As such, we should abandon altogether abstract preoccupations about the so-called Muslim identity in the West or otherwise, and instead live practically and engagingly wherever we may find ourselves dwelling. Rather than theorising about what our identity is and means to us, we should instead build an acknowledgement that one’s (meaningful) identity should not be dictated by the labels that one attaches to oneself relating to ethnicity, nationality, or even religion, but rather the principles that we personify through action. We are defined by our deeds. Not how we look. Not the language we speak. Not the passport we bear. It is our content that gives us our identity. And indeed, we are reminded throughout our Book that when we leave this world and return to the One to whom we all belong, all that we will be taking with us are our deeds:
“wealth and children are an adornment of this world’s life: but good deeds, the fruit whereof endures forever, are of far greater merit in thy Sustainer’s sight, and a far better source of hope”.
Our deeds will be presented to God and thus our legacy in this world will be defined and our destiny in the hereafter decreed. Therefore, if we want to generate a more positive, and indeed accurate, perception of Islam in the West, we need only to align our conduct with the principles of justice, moderation, and love. The rest will surely follow.
Indeed, we are quick to blame the West, Europe, America, for the stereotypical depictions we see so often with regards to Muslims, but perhaps we have only to look at ourselves, in our mirror, to truly diagnose the origin, and source, of such unfavourable characterisations. This glaring victim mentality is a poor excuse for a deeply-rooted problem that we have left to brew for centuries. By this, my point isn’t to say that Islamophobia is non-existent, or that the bigoted mockery and vilification of Muslims has not been a feature of certain communities. Such prejudice exists. It always has done, and no doubt always will. But, prejudice is rooted in a lack of understanding, and if the understanding of what Islam is and what Muslims stand for is not coherent, it is a lot less to do with the racists and more to do with our inner condition. Tariq Ramadan in a recent lecture aptly put it as such: “If people don’t get [the Message], it’s not because they are ‘kuffar’, it’s because we don’t know how to express the Message”.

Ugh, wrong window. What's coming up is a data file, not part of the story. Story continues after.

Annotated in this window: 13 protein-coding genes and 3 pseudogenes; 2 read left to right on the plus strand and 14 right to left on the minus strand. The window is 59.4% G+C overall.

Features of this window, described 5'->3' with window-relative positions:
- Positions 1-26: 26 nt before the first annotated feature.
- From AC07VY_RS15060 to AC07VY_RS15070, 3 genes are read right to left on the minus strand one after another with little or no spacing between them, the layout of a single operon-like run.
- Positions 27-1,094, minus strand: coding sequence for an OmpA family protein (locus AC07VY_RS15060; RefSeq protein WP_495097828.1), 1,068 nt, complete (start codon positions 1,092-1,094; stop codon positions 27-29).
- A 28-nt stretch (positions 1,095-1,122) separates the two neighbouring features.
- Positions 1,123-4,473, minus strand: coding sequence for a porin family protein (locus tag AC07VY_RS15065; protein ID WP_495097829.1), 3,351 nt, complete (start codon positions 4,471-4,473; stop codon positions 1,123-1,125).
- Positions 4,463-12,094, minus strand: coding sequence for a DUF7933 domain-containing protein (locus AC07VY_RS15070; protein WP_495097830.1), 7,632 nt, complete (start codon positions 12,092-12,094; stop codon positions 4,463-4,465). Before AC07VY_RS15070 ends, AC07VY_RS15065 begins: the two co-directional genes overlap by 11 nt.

If we are genuinely concerned about what it means to be a Muslim in the West, know that such questions are ultimately baseless. Simply put, we are as good or as bad as our actions. Our conduct within society dictates how Islam is perceived externally. A desire to seek social justice, to ensure prosperity for all, to repel bad with good, are the very lenses through which we derive our identity. Such is the Muslim identity in the so-called ‘West’, and the same should no doubt have been true had we found ourselves living in any other corner of the world. A servant of the One is not dazed by where they may find themselves, because the only Home for the believer is with God.